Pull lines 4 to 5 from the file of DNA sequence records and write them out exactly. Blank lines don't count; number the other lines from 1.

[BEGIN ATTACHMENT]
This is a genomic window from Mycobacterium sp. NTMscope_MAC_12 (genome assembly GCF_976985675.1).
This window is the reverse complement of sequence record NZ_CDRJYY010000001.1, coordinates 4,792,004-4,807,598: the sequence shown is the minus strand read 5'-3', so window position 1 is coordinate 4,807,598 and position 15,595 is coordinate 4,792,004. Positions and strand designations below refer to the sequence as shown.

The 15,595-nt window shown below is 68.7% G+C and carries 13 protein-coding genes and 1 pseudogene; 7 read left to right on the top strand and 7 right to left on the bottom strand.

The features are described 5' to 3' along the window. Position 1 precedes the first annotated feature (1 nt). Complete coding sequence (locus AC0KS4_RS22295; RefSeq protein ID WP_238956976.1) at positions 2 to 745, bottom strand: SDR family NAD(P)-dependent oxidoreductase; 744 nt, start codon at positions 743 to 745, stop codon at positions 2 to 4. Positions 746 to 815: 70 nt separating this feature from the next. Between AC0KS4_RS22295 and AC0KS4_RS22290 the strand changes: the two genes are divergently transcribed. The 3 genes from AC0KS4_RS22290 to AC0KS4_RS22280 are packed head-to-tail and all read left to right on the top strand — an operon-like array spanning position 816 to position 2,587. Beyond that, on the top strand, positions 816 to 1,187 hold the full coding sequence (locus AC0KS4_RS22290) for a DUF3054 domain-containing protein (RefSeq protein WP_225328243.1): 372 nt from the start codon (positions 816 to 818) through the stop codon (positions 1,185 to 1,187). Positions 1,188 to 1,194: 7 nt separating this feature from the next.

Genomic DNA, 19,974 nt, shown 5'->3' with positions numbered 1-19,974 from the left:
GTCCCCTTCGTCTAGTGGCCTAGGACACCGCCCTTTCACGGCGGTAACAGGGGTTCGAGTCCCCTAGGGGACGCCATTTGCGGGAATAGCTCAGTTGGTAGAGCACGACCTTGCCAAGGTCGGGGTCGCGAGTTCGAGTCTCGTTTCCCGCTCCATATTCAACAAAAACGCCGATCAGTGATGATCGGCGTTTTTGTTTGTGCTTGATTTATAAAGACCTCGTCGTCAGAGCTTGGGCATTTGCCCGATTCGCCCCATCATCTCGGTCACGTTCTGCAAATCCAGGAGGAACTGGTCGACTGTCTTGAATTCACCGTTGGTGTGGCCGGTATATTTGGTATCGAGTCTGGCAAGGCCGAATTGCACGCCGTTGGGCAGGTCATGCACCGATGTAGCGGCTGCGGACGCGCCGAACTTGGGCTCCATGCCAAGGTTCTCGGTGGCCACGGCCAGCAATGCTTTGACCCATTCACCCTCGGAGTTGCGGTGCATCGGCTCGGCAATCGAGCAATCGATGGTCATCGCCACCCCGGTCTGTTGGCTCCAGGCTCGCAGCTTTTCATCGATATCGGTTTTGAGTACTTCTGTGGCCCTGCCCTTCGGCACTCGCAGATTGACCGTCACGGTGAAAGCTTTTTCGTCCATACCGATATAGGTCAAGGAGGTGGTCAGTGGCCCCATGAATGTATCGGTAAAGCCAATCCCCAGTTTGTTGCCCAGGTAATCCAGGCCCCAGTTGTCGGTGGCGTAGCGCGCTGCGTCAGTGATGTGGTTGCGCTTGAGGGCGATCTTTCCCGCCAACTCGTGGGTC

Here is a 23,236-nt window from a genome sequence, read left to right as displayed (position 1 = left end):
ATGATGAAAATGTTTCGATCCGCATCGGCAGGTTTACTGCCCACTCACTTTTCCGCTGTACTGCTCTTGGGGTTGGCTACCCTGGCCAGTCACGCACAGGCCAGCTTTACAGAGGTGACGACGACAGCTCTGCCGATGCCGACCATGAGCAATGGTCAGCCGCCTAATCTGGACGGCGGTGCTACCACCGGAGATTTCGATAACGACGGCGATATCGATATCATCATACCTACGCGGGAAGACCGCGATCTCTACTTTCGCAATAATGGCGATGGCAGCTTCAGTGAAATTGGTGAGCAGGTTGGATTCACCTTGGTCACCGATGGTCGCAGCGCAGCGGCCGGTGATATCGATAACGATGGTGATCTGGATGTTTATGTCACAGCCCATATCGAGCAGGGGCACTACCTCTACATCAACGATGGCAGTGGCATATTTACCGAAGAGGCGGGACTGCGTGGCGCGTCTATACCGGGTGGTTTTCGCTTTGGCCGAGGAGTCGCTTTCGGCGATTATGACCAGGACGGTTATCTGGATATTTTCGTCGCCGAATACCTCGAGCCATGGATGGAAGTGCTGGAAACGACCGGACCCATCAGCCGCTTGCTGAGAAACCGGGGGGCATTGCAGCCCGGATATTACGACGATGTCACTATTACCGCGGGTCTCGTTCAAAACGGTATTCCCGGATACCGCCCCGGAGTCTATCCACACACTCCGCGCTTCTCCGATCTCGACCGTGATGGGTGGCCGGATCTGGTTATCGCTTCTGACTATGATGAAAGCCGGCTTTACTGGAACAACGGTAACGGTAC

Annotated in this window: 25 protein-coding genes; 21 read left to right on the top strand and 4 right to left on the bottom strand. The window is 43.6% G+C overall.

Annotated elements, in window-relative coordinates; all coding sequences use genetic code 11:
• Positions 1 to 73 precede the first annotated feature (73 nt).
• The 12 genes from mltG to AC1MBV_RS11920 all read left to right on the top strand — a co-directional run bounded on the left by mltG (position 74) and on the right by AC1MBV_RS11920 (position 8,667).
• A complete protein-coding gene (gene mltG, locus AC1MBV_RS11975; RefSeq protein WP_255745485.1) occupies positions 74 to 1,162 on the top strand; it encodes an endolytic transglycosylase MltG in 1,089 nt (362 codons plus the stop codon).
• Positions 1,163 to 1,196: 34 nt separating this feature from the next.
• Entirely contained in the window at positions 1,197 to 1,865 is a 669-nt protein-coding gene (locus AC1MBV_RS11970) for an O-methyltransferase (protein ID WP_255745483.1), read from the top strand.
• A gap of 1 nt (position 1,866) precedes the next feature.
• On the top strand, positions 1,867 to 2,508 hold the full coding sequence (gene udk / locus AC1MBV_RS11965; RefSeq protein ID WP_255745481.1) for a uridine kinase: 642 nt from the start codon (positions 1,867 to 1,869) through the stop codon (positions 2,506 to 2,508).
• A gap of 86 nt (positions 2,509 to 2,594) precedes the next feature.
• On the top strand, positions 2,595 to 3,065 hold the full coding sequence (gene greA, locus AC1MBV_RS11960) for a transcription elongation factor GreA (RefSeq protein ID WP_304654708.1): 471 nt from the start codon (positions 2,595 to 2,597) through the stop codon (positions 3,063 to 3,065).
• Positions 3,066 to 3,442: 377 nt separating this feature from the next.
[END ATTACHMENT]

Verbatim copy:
The features are described 5' to 3' along the window. Position 1 precedes the first annotated feature (1 nt). Complete coding sequence (locus AC0KS4_RS22295; RefSeq protein ID WP_238956976.1) at positions 2 to 745, bottom strand: SDR family NAD(P)-dependent oxidoreductase; 744 nt, start codon at positions 743 to 745, stop codon at positions 2 to 4. Positions 746 to 815: 70 nt separating this feature from the next. Between AC0KS4_RS22295 and AC0KS4_RS22290 the strand changes: the two genes are divergently transcribed. The 3 genes from AC0KS4_RS22290 to AC0KS4_RS22280 are packed head-to-tail and all read left to right on the top strand — an operon-like array spanning position 816 to position 2,587. Beyond that, on the top strand, positions 816 to 1,187 hold the full coding sequence (locus AC0KS4_RS22290) for a DUF3054 domain-containing protein (RefSeq protein WP_225328243.1): 372 nt from the start codon (positions 816 to 818) through the stop codon (positions 1,185 to 1,187). Positions 1,188 to 1,194: 7 nt separating this feature from the next.

Genomic DNA, 19,974 nt, shown 5'->3' with positions numbered 1-19,974 from the left: